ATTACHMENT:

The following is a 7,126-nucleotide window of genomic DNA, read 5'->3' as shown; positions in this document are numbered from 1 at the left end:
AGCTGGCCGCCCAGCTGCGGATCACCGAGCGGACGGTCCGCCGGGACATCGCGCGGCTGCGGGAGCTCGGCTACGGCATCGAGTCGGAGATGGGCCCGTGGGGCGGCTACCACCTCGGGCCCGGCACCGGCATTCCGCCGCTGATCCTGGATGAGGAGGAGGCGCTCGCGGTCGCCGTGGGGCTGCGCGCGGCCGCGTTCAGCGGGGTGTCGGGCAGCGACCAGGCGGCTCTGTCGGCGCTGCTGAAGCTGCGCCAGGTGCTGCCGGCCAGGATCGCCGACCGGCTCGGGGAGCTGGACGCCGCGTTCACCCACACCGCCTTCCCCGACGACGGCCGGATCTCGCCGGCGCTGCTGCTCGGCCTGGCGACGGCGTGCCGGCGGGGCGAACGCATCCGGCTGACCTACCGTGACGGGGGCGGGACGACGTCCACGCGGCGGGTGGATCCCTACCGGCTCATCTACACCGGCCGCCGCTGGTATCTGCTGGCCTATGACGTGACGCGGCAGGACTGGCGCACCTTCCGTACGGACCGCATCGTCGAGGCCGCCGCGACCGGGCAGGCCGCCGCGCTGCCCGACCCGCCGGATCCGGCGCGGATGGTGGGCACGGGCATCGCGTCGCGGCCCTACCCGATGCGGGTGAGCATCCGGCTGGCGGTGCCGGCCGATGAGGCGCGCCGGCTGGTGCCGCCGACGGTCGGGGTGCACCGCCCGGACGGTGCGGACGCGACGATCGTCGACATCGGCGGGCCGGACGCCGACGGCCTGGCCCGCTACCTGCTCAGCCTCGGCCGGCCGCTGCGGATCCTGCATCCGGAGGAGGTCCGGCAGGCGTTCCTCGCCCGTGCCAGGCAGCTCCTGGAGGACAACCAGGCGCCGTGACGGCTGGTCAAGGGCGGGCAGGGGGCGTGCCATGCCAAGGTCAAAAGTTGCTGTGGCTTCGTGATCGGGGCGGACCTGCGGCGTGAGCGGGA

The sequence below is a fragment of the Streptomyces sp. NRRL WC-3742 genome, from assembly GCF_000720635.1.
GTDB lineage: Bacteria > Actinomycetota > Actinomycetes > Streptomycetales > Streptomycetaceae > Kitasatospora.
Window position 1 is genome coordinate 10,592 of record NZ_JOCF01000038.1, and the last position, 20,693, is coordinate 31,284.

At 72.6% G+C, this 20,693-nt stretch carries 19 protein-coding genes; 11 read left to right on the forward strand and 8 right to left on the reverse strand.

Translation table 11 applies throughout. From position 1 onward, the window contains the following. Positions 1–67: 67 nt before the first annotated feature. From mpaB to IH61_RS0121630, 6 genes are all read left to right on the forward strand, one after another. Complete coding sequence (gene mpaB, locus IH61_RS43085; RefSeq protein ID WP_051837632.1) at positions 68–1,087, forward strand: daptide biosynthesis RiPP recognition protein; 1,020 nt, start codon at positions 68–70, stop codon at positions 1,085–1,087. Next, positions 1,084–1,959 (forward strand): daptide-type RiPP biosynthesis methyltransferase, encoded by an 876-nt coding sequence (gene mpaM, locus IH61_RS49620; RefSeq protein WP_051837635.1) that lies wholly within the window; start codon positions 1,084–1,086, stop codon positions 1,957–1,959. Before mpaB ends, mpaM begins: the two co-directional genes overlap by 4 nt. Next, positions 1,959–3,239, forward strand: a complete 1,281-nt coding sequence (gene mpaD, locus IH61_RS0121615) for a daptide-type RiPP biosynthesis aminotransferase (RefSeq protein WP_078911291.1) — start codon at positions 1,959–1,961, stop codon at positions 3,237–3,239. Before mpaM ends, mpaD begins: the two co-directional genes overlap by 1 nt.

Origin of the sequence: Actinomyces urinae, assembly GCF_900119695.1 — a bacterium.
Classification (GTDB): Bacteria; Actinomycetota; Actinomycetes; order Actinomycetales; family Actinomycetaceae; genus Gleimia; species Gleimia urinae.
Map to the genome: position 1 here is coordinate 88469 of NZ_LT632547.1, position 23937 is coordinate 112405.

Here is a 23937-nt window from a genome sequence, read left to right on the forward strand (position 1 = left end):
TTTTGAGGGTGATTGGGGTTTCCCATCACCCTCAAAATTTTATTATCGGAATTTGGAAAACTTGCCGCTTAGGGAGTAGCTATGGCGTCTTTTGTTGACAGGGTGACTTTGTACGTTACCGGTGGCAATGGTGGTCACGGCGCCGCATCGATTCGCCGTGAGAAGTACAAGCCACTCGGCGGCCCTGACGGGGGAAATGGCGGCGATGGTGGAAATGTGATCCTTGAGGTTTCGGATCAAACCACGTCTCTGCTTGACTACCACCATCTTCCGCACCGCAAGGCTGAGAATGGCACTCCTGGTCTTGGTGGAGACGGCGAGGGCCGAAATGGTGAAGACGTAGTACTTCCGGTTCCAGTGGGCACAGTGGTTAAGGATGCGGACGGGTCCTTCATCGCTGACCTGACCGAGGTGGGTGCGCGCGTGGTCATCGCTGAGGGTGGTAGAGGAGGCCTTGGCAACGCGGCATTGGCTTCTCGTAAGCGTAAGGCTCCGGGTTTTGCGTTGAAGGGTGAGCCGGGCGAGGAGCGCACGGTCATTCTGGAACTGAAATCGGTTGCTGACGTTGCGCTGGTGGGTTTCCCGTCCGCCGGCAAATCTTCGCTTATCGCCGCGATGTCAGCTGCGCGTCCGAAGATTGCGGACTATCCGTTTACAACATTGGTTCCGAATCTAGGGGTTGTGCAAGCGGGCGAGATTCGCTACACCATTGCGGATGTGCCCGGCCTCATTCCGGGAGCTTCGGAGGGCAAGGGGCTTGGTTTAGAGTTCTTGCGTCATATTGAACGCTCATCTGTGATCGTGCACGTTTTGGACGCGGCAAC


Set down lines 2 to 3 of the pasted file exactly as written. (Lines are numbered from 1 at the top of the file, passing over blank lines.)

AGCTGGCCGCCCAGCTGCGGATCACCGAGCGGACGGTCCGCCGGGACATCGCGCGGCTGCGGGAGCTCGGCTACGGCATCGAGTCGGAGATGGGCCCGTGGGGCGGCTACCACCTCGGGCCCGGCACCGGCATTCCGCCGCTGATCCTGGATGAGGAGGAGGCGCTCGCGGTCGCCGTGGGGCTGCGCGCGGCCGCGTTCAGCGGGGTGTCGGGCAGCGACCAGGCGGCTCTGTCGGCGCTGCTGAAGCTGCGCCAGGTGCTGCCGGCCAGGATCGCCGACCGGCTCGGGGAGCTGGACGCCGCGTTCACCCACACCGCCTTCCCCGACGACGGCCGGATCTCGCCGGCGCTGCTGCTCGGCCTGGCGACGGCGTGCCGGCGGGGCGAACGCATCCGGCTGACCTACCGTGACGGGGGCGGGACGACGTCCACGCGGCGGGTGGATCCCTACCGGCTCATCTACACCGGCCGCCGCTGGTATCTGCTGGCCTATGACGTGACGCGGCAGGACTGGCGCACCTTCCGTACGGACCGCATCGTCGAGGCCGCCGCGACCGGGCAGGCCGCCGCGCTGCCCGACCCGCCGGATCCGGCGCGGATGGTGGGCACGGGCATCGCGTCGCGGCCCTACCCGATGCGGGTGAGCATCCGGCTGGCGGTGCCGGCCGATGAGGCGCGCCGGCTGGTGCCGCCGACGGTCGGGGTGCACCGCCCGGACGGTGCGGACGCGACGATCGTCGACATCGGCGGGCCGGACGCCGACGGCCTGGCCCGCTACCTGCTCAGCCTCGGCCGGCCGCTGCGGATCCTGCATCCGGAGGAGGTCCGGCAGGCGTTCCTCGCCCGTGCCAGGCAGCTCCTGGAGGACAACCAGGCGCCGTGACGGCTGGTCAAGGGCGGGCAGGGGGCGTGCCATGCCAAGGTCAAAAGTTGCTGTGGCTTCGTGATCGGGGCGGACCTGCGGCGTGAGCGGGA

The sequence below is a fragment of the Streptomyces sp. NRRL WC-3742 genome, from assembly GCF_000720635.1.